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Vol 55 No 16

Published 8th August 2014


The coal train derails

China's demand for coal drew big mining companies to Mozambique's world-class reserves but now they are frantically revising their forecasts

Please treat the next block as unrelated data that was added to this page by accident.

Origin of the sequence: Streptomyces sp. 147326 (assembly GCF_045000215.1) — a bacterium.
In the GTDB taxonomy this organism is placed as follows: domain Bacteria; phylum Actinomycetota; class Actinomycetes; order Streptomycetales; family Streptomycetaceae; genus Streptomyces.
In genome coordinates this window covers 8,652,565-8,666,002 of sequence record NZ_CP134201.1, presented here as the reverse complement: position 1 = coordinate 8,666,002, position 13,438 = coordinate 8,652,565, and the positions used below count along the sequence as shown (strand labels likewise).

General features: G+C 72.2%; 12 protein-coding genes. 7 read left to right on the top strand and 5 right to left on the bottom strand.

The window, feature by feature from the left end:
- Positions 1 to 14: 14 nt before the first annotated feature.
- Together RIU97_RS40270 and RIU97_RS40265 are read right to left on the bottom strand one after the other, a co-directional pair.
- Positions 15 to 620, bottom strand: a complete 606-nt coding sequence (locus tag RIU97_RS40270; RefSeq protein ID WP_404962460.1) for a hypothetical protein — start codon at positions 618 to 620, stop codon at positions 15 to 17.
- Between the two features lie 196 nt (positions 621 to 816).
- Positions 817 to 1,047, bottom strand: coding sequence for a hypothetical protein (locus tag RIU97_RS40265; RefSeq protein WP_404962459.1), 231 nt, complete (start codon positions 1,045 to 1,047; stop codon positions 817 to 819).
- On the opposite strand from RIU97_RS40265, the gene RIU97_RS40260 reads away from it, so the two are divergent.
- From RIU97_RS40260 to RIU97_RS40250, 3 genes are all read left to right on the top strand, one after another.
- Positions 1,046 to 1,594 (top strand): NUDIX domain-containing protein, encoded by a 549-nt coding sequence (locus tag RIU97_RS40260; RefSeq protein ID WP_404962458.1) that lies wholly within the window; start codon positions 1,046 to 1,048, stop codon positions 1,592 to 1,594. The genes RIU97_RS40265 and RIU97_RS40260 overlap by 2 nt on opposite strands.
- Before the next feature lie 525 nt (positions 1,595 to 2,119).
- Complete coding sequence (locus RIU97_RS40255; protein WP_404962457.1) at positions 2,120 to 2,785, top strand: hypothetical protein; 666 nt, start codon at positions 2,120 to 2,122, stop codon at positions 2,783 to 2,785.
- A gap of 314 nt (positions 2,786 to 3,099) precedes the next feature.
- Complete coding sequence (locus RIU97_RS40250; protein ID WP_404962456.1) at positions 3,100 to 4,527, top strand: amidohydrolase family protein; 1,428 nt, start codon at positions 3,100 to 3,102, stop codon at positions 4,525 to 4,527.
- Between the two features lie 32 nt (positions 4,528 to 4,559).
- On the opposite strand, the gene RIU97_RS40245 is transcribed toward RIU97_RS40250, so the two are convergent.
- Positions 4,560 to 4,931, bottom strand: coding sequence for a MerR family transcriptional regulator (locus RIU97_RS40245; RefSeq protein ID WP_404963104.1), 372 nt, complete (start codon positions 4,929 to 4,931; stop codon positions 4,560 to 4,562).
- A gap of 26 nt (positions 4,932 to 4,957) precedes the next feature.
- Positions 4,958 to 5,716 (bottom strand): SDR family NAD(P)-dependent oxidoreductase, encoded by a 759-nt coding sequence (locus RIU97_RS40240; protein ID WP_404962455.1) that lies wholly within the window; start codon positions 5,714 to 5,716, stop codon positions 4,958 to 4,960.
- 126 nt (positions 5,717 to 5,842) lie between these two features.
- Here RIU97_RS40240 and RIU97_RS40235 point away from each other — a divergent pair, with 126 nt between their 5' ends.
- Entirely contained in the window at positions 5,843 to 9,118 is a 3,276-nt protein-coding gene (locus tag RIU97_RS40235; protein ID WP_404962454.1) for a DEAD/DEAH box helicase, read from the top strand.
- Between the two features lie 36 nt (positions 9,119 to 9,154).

When Rio Tinto sold its stake in Mozambique's coal reserves on 30 July, alarm bells rang for the country's coal industry. The Anglo-Australian company took US$50 million, less than 1.5% of the $3.7 billion it had paid in 2011. The sale also raises more doubts about President Armando Guebuza's legacy ahead of October’s general elections, when he is due to step down. Presenting himself as a business-minded reformer, Guebuza promised to transform the economy by tackling bureaucratic inertia and bringing in billions of dollars of investment to exploit the rich coal and gas reserves. Business decisions are derailing those plans. It emerged on 4 August that another leading foreign investor in coal, Brazil's Vale, would follow suit. Its Chairman, Murilo Ferreira, told reporters in Brazil that the company would sell its stake in the open-cast coal mine at Moatize, Tete Province, one of the biggest in the world.

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